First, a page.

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The Discovery Essay

‘The Discovery’, by J. C Squire describes a historical event: Christopher Columbus’s ‘discovery’ of the New World on his 1942 expedition across the Atlantic Ocean which initiated the process of Spanish colonisation. The poem has gone by several names including ‘The Caravels, ‘Sonnet’ and ‘There was an Indian’. John Collings Squire (J. C Squire) (1884-1958) was a British poet, writer, historian, influential literary critic and editor of the post WW1 period. He was also a leading poet of the Georgian period. The poem is a simple sonnet; made up of two quatrains and a sestet.

The rhyme scheme is abab, cdcd, efegfg. The rhyme creates a steady, forward-moving motion similar to the movement of the waves and the inevitability of the oncoming Spanish vessels reaching the shore. The poet uses simple language and imagery which mirror the uncomplicated life of the Indian from whose perspective this historical event is retold. The discovery of the New World is often related from the perspective of the Spanish colonisers of the 15th and 16th centuries. Squire also reminds us that this was a two-fold discovery as the indigenous Americans discovered a new world of their own.

The phrase, ‘an Indian’, in the first stanza lends a sense of anonymity to the identity of the Indian who witnesses the arrival of Columbus. The indefinite article (an) allows us to believe that this Indian represents all Native Americans. The opening line is reminiscent of a folktale. This style suggests a mythologizing of this historical event, infusing it with an element of magic. One might also believe it to be an example of the oral tradition of legends told among Native Americans. Like other Indians, the Indian in the poem ‘had known no change’.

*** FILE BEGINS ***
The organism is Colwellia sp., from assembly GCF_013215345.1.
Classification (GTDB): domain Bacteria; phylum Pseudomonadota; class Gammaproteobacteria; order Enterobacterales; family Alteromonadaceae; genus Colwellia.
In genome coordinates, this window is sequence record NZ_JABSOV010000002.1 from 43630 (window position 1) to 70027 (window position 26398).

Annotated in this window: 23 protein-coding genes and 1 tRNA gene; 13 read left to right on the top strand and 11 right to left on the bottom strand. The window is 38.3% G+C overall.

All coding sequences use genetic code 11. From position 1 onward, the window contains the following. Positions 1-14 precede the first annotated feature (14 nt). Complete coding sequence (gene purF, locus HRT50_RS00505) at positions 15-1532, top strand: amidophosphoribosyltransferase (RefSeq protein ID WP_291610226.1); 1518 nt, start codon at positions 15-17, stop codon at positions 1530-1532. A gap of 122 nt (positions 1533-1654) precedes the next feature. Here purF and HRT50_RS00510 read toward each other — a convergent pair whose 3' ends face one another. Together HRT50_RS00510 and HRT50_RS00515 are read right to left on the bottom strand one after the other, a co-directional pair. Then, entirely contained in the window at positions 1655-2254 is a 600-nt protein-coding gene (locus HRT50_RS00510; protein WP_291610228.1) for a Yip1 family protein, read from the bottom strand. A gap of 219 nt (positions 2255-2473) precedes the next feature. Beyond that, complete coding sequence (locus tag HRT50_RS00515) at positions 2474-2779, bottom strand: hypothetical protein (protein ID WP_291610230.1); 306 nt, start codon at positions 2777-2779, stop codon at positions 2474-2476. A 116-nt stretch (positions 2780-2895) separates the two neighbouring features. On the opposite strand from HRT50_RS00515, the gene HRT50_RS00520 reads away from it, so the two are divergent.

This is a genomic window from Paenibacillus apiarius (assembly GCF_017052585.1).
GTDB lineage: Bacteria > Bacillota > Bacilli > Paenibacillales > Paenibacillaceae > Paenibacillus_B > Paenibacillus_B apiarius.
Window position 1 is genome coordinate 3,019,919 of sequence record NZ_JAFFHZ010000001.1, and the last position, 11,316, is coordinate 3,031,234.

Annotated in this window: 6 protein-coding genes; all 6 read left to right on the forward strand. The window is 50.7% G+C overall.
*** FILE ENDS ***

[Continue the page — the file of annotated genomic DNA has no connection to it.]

His life consisted of gathering shells; a simple way of life that belonged to an old civilisation for which this discovery was sure to be a shock. The alliteration of ‘s/sh’ in the line ‘… along a sunlit beach. Gathering shells’ depicts the calm, serene and uninterrupted life of the natives. He ‘strayed content’ almost aimlessly, along a ‘sunlit beach’, in no rush to go about his simple life. The presence of dawn symbolises the dawn of a new era in the life of the Indian. We are reminded that historical records show that the event occurred at dawn.

Light also symbolises knowledge and discovery for both the Spanish and the Indians. The caesura in the third line ‘He heard a sudden, strange commingled noise’ effectively draws our attention to the abrupt change in this tranquil picture. The caesura evokes a sense of confusion in the atmosphere which was once silent but is now filled with an unfamiliar noise. This is created through the use of alliteration and hard consonants. The Indian’s reaction in the last line of the first stanza ‘looked up: and gasped for speech’ indicates how amazed and speechless he was.

The caesura in line four ‘Commingled noise: looked up; and gasped for speech’, also denotes the abrupt actions and reactions of the Indian man. The second stanza is linked to the first stanza by means of a further explanation for the sudden change in the first quatrain. The poet evokes the Indian’s tone of amazement and wonder at the appearance of the ‘huge canoes’ that appear ‘by magic’. The idea of magic evokes a contrast between the two civilisations; the superstitious, tribal beliefs of the natives versus the more advanced scientific beliefs of the Spanish.